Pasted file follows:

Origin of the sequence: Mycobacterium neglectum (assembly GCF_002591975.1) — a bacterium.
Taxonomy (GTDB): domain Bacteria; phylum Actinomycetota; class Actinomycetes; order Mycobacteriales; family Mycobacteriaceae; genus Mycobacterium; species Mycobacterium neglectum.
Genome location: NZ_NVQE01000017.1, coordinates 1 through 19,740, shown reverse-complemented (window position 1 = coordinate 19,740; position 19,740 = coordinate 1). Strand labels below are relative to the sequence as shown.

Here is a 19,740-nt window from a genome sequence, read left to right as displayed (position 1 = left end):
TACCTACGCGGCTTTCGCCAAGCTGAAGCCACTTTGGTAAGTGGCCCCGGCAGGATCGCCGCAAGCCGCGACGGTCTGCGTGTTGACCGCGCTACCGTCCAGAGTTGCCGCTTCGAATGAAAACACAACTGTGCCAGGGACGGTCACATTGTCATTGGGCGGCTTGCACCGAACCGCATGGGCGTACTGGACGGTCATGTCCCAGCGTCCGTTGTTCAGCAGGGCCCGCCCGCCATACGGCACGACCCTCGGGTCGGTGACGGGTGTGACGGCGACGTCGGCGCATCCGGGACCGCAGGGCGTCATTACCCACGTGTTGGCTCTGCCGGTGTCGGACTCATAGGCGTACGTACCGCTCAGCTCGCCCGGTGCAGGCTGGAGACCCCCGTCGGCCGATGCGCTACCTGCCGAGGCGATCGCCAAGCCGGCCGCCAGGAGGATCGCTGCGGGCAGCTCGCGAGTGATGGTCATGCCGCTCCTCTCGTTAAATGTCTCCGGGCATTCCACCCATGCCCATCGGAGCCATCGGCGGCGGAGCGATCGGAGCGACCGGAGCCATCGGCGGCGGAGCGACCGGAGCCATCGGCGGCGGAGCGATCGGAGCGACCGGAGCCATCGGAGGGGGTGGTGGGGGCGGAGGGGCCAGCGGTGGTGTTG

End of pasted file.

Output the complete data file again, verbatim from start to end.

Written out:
Origin of the sequence: Mycobacterium neglectum (assembly GCF_002591975.1) — a bacterium.
Taxonomy (GTDB): domain Bacteria; phylum Actinomycetota; class Actinomycetes; order Mycobacteriales; family Mycobacteriaceae; genus Mycobacterium; species Mycobacterium neglectum.
Genome location: NZ_NVQE01000017.1, coordinates 1 through 19,740, shown reverse-complemented (window position 1 = coordinate 19,740; position 19,740 = coordinate 1). Strand labels below are relative to the sequence as shown.

Here is a 19,740-nt window from a genome sequence, read left to right as displayed (position 1 = left end):
TACCTACGCGGCTTTCGCCAAGCTGAAGCCACTTTGGTAAGTGGCCCCGGCAGGATCGCCGCAAGCCGCGACGGTCTGCGTGTTGACCGCGCTACCGTCCAGAGTTGCCGCTTCGAATGAAAACACAACTGTGCCAGGGACGGTCACATTGTCATTGGGCGGCTTGCACCGAACCGCATGGGCGTACTGGACGGTCATGTCCCAGCGTCCGTTGTTCAGCAGGGCCCGCCCGCCATACGGCACGACCCTCGGGTCGGTGACGGGTGTGACGGCGACGTCGGCGCATCCGGGACCGCAGGGCGTCATTACCCACGTGTTGGCTCTGCCGGTGTCGGACTCATAGGCGTACGTACCGCTCAGCTCGCCCGGTGCAGGCTGGAGACCCCCGTCGGCCGATGCGCTACCTGCCGAGGCGATCGCCAAGCCGGCCGCCAGGAGGATCGCTGCGGGCAGCTCGCGAGTGATGGTCATGCCGCTCCTCTCGTTAAATGTCTCCGGGCATTCCACCCATGCCCATCGGAGCCATCGGCGGCGGAGCGATCGGAGCGACCGGAGCCATCGGCGGCGGAGCGACCGGAGCCATCGGCGGCGGAGCGATCGGAGCGACCGGAGCCATCGGAGGGGGTGGTGGGGGCGGAGGGGCCAGCGGTGGTGTTG